This car has the most pronounced VTEC engagement of today’s focus group. One of Acura’s advertisements from the Integra GS-R’s debut reads, “Somewhere between 5,500 and 6,000 RPM, rocker arms lock, valves lift, and hair follicles stand on end.” The GS-R was a performance-tuned variant of Acura’s popular commuter car. The Integra three-door and five-door hatchbacks first launched in 1986 when the Acura Division was established, and the model evolved into its second generation in 1990. It served as the gateway to the Acura brand during the era when the Vigor, Legend, and NSX accompanied it in the showroom at higher ends of the food chain.
My green 1992, like many 1990s Integras, was modified by a prior owner and had aftermarket wheels, a short shifter, a custom audio system, and non-stock intake and exhaust components on it that needed to be put back to factory. According to the Carfax history, it was also stolen at one point and was recovered about 30 days later. Today, it retains its original high-revving “B17” inline-four that runs as well as ever, despite having over 250,000 miles on the odometer. This car was featured on an episode of Jay Leno’s Garage last year.
Rio Yellow Pearl 2004 Honda S2000
The S2000, or “S2K” as it has become known colloquially, comes from the same project lead who engineered the NSX, namely Shigeru Uehara. It debuted for model year 2000 using a 2.0-liter inline-four with a sky-high 9,000-rpm redline. This roadster lived on through just one generation through 2009 but had two distinct iterations: The first was the “AP1” from 2000 through 2003, and the second was the “AP2” from 2004 through the model’s sunset. The latter came with a 2.2 liter and a slightly lowered redline, although torque was increased.
My yellow drop-top is an AP2 which came from the original owner in Phoenix about a year ago with only 58,000 miles on it. Accompanying the car were all sorts of goodies like the optional color-matched removable hardtop, speakers in the headrests, XM radio, and cargo nets behind each seat. I’ve since added about 2,000 additional miles – probably 90% of them with the top down!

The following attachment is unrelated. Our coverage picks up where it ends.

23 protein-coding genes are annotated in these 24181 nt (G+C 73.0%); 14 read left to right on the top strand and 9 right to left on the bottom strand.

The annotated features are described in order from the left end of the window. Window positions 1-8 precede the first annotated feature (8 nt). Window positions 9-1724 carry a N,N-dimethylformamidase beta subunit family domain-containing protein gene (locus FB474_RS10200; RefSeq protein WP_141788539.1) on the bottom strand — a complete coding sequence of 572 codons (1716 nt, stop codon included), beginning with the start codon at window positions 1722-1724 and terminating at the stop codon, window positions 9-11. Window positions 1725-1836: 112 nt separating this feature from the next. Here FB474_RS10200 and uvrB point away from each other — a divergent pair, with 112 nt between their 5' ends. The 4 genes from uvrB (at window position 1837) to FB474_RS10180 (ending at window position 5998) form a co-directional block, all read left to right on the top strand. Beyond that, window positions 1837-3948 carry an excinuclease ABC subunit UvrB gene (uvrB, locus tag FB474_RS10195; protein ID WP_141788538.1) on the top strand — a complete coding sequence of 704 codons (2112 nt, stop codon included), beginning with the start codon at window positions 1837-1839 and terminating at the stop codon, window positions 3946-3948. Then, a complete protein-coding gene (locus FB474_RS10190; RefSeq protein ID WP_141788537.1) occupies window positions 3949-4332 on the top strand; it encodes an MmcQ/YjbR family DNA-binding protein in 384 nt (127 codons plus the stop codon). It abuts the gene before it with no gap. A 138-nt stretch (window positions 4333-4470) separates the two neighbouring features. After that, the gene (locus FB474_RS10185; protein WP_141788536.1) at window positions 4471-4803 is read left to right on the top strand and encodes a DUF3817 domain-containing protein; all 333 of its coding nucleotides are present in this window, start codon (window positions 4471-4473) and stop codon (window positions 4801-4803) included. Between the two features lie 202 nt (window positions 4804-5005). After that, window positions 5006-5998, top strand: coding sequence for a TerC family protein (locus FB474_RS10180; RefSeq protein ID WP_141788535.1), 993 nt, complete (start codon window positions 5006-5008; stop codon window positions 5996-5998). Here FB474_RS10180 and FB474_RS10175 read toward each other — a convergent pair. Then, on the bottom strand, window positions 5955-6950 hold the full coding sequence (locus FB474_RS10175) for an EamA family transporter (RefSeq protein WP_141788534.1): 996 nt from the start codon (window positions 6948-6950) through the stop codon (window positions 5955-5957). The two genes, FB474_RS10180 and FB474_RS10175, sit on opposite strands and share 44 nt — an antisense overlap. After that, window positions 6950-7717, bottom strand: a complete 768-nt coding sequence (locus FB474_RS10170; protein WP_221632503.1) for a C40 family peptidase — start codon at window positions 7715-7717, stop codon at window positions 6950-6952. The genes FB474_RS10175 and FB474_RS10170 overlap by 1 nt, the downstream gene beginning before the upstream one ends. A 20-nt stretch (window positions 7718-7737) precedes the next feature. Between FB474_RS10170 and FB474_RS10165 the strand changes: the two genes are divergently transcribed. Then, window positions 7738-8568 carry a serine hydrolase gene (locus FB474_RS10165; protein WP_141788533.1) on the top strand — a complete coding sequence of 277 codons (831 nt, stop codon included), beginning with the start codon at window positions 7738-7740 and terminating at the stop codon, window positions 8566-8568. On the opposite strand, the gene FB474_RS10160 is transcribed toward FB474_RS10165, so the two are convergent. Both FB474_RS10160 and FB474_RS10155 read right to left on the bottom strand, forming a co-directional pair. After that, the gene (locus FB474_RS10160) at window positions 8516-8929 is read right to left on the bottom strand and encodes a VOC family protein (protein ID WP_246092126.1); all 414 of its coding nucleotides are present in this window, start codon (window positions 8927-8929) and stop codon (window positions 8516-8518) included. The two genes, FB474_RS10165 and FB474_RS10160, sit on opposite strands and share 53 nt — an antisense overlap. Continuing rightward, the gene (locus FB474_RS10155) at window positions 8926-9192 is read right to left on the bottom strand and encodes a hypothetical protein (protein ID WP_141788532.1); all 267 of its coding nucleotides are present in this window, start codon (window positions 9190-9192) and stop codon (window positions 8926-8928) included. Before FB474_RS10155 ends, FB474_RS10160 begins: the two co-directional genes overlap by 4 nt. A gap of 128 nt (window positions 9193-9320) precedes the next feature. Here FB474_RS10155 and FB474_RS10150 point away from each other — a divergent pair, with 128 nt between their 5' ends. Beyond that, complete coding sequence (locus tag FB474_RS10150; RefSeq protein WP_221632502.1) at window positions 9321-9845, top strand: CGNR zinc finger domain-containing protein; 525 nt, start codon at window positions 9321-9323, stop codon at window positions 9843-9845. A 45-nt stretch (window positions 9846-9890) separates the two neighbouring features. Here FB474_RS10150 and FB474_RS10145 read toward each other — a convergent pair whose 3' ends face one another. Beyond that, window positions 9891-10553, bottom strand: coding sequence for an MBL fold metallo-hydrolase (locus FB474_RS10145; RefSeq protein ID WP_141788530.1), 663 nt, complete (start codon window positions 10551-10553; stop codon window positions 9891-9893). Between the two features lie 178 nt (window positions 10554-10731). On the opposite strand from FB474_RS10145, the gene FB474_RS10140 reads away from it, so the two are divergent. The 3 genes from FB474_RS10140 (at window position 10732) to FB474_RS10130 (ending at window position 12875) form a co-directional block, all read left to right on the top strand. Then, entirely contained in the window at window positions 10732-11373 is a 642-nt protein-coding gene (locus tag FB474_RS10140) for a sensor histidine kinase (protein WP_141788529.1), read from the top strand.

Arctic Blue Pearl 2006 Acura TSX
Sold as the Honda Accord in Europe, the first-generation Acura TSX launched in 2004. It was a nimble sport sedan that employed Honda’s popular “K24” inline-four engine and was available with either a five-speed automatic or a six-speed manual transaxle. An optional navigation system was a $2,000 add-on, but otherwise the car came well-equipped and left little for consumers to decide on aside from the color.
My TSX was a recent addition to my collection toward the end of last year, when I acquired it from a friend who’d owned it since 2008. The car went through a complete exterior restoration over the last few months. Today, it is sporting a rare “Euro R” Accord body kit, a factory spoiler, a fresh set of tires, and new headlights. Even at nearly 190,000 miles, it looks and runs fantastic.
Color Me Gone
Which of these four manual-transmission Hondas would you pick for a weekend excursion?
No matter what you decide, it’s bound to deliver plenty of grins per mile. For a collector car of any color, check the classifieds on ClassicCars.com to browse for your next toy. Let’s make the roads a more colorful place!